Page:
The Hike Continues; A “Real World” Pause

I took three zeroes in Harpers Ferry to spend some time with my mom and aunt. They arrived from Minnesota by Amtrak, only 29 hours late, with an unplanned overnight in Chicago. Despite the late arrival we had a nice visit.  We enjoyed the park, took a ghost tour, ate well, and drank local craft beers.  On Sunday we attended Mass at the historic St. Peter’s Church.  Overall we had a great visit but I was eager to get back at it.  In the back of my mind I knew I’d be getting off the trail soon to attend a memorial service in Wisconsin.  This meant I needed to log some big miles to get to Hamburg, Penn., to meet some longtime friends who graciously offered to pick me up and shuttle me to and from Philadelphia.

Aunt Elna, me, and mom Judith at St Peter’s.

Beautiful church, St Peter’s.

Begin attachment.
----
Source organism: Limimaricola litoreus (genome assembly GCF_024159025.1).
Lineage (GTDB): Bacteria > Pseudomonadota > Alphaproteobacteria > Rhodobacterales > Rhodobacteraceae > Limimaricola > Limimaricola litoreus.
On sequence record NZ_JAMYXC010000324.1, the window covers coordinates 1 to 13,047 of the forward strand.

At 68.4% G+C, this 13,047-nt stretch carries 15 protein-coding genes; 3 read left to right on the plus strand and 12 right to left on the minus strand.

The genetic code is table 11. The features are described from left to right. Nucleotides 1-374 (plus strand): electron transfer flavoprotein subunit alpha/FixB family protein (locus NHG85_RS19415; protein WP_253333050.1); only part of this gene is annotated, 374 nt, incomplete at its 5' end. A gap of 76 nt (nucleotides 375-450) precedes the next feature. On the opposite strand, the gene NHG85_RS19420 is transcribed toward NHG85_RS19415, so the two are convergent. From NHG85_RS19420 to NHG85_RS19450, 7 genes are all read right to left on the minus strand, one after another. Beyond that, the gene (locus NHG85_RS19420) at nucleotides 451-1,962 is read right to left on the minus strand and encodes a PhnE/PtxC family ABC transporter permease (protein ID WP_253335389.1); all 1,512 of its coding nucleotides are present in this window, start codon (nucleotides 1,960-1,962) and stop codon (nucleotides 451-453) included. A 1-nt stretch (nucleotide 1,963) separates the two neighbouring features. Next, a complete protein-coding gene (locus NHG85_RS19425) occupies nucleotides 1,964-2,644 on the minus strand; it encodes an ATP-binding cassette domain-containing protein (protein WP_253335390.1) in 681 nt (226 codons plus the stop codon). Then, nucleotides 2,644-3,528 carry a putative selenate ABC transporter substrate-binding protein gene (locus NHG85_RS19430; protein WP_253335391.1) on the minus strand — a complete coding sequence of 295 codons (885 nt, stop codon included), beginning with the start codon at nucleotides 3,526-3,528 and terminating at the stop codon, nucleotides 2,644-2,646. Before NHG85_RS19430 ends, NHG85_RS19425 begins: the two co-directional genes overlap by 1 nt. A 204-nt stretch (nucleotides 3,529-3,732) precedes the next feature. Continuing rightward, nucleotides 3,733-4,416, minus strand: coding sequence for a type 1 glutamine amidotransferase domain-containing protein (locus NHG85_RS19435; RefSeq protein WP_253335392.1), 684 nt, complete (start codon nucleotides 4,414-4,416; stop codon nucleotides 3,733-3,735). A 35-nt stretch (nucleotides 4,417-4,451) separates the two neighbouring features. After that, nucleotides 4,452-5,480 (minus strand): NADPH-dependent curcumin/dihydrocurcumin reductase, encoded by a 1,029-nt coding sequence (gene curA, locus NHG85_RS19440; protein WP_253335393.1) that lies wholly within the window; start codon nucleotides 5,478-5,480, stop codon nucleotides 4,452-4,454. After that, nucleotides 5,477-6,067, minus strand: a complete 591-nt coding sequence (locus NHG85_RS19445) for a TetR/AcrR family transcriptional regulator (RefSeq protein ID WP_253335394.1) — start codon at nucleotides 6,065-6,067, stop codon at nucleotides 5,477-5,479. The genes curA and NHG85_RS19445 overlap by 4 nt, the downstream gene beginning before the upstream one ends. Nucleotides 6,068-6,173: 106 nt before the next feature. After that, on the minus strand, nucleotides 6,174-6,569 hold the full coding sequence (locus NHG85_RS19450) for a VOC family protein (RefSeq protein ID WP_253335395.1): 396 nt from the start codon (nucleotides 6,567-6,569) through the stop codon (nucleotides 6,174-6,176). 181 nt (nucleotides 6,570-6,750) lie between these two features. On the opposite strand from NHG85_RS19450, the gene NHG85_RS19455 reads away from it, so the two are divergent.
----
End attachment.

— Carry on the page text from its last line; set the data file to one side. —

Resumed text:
Ready, Set, Launch

Refreshed and motivated I hit the trail running.  Even with a four-mile nero into Duncannon I covered the 194 miles between Harpers Ferry and Hamburg in nine days, averaging 21.5 miles per day.  On the eight full days of hiking I averaged almost 25 miles a day. Trail legs are a good thing.

Even with the long miles, and the generally wet weather, I enjoyed this solo stretch. The hike was mine again.  Being solo gave me the freedom to start and stop whenever I wanted and hike whatever pace suited me.  The restart also allowed me to meet new hikers.  Some were Nobos from Georgia and others just starting their flip-flop at Harpers, including a fellow Trek writer and Duluthian, “Pulitzer.”  (Clara Hatcher)